Squito throwable “ball” camera granted patent with prototype in the works

Jul 9, 2013
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A device called Squito has just been granted its second US patent, with the filing calling it a "Ball with camera and trajectory control for reconnaissance or recreation." In essence, Squito is a black and yellow ball that can be thrown, ending up with either a stabilized video or a panorama created by stitching images together. We have a video of it in action after the jump.

The device has three on-board cameras, as well as orientation and position sensors that allow it to track its target and determine the position in which each image or video frame is taken. The images and frames are then positioned correctly and orientated in the same direction, followed by being stitched together, resulting in a very wide angle panorama or video that gives a look at locations and subjects from an entirely unique perspective.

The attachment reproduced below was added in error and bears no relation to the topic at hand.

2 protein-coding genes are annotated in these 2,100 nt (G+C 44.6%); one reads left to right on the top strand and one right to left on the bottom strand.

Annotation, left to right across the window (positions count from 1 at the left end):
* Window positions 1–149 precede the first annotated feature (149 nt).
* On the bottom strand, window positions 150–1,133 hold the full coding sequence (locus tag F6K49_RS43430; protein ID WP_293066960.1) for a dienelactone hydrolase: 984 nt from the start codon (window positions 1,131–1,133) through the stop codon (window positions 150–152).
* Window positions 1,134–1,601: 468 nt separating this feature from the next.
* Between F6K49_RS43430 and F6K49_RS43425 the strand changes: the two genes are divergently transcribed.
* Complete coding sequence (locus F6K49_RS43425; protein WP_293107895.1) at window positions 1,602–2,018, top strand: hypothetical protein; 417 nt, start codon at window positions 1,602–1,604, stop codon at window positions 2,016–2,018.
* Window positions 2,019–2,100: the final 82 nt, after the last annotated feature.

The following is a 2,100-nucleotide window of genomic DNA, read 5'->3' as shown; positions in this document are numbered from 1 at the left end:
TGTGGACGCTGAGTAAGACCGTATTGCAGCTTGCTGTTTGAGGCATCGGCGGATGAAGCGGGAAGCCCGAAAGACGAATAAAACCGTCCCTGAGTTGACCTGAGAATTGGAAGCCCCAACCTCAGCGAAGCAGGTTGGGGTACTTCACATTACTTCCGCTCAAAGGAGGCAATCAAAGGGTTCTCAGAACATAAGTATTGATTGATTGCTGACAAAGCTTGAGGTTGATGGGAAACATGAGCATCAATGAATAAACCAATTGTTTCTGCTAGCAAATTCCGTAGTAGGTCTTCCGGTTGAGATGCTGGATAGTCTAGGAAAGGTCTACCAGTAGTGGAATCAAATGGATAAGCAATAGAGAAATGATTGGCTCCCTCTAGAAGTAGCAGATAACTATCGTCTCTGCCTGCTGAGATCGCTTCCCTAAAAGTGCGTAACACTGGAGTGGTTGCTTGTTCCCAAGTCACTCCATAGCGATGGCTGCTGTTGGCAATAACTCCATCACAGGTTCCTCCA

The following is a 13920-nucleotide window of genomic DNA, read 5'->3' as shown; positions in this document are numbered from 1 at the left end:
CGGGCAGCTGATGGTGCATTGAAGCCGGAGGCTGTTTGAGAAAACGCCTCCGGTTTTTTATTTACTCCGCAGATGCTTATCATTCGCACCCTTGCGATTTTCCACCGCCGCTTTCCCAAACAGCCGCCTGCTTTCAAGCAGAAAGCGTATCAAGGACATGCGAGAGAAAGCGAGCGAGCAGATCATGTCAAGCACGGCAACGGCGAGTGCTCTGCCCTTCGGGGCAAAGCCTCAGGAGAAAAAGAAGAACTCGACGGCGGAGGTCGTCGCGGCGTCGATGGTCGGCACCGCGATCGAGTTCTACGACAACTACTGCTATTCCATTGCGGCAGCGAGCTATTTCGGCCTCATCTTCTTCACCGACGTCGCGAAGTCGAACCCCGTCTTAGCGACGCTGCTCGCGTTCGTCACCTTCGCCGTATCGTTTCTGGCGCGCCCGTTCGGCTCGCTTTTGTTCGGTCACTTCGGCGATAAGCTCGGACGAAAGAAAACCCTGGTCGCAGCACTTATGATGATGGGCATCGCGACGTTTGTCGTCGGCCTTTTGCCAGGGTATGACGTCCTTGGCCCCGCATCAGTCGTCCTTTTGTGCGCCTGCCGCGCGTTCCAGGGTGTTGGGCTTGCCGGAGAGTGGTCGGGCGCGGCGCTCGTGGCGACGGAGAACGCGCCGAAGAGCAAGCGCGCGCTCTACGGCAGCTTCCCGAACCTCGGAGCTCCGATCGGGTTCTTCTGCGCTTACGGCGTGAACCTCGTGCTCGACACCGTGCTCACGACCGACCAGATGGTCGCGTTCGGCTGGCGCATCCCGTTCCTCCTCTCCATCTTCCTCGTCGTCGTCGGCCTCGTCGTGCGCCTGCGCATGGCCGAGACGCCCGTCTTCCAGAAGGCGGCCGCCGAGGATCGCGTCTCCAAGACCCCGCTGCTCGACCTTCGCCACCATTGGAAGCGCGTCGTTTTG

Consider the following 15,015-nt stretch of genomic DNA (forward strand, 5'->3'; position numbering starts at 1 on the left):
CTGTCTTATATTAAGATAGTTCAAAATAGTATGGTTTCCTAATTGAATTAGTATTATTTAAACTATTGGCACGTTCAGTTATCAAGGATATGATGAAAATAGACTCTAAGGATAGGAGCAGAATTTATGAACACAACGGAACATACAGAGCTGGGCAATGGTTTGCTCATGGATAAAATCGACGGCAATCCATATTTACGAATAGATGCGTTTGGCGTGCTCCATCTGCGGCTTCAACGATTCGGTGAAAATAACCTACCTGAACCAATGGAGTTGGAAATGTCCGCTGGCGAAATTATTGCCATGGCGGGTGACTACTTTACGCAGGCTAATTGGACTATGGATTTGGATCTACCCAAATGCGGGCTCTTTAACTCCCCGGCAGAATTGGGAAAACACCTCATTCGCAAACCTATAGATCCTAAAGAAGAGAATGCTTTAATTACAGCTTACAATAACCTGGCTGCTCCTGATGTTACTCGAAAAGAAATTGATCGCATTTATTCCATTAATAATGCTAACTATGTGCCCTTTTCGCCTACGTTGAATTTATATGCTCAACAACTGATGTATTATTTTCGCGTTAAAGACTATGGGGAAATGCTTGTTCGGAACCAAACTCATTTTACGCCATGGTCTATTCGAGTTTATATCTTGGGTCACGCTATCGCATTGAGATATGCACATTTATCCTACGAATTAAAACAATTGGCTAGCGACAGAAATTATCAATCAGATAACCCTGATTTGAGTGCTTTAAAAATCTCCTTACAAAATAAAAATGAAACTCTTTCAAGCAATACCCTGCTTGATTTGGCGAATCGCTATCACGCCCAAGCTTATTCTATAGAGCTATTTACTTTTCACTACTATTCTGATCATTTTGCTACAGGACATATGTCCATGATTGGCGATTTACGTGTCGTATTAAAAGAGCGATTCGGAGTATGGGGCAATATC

What's more, there's onboard stabilization to ensure the resulting video doesn't turn out shaky and difficult to watch. All of this is performed by the device itself, which, at the conclusion of its trip, transmits the content wirelessly to whatever device the user prefers - a computer, tablet, or smartphone. Footage recorded with the Squito is surprisingly stable and clear, which you can see for yourself in the video.

Said the device's inventor, Steve Hollinger of Boston, "Throwable camera innovations are accelerating with advancements in sensor and imaging microelectronics. And with the advent of low-cost, high-speed cameras for outdoor recreation, an affordable throwable camera is finally within reach." Mr. Hollinger imagines a wide range of uses for his device, including sports, reconnaissance, search-and-rescue, landscaping, and mapping, to name a few.

The ball camera measures in at about the size of a tennis ball, and is being developed for licensing purposes. The inventor says that he's looking at camera manufacturers, among other places, to get his invention into consumer hands. His latest patent is U. S. #8,477,184.

SOURCE: Engadget


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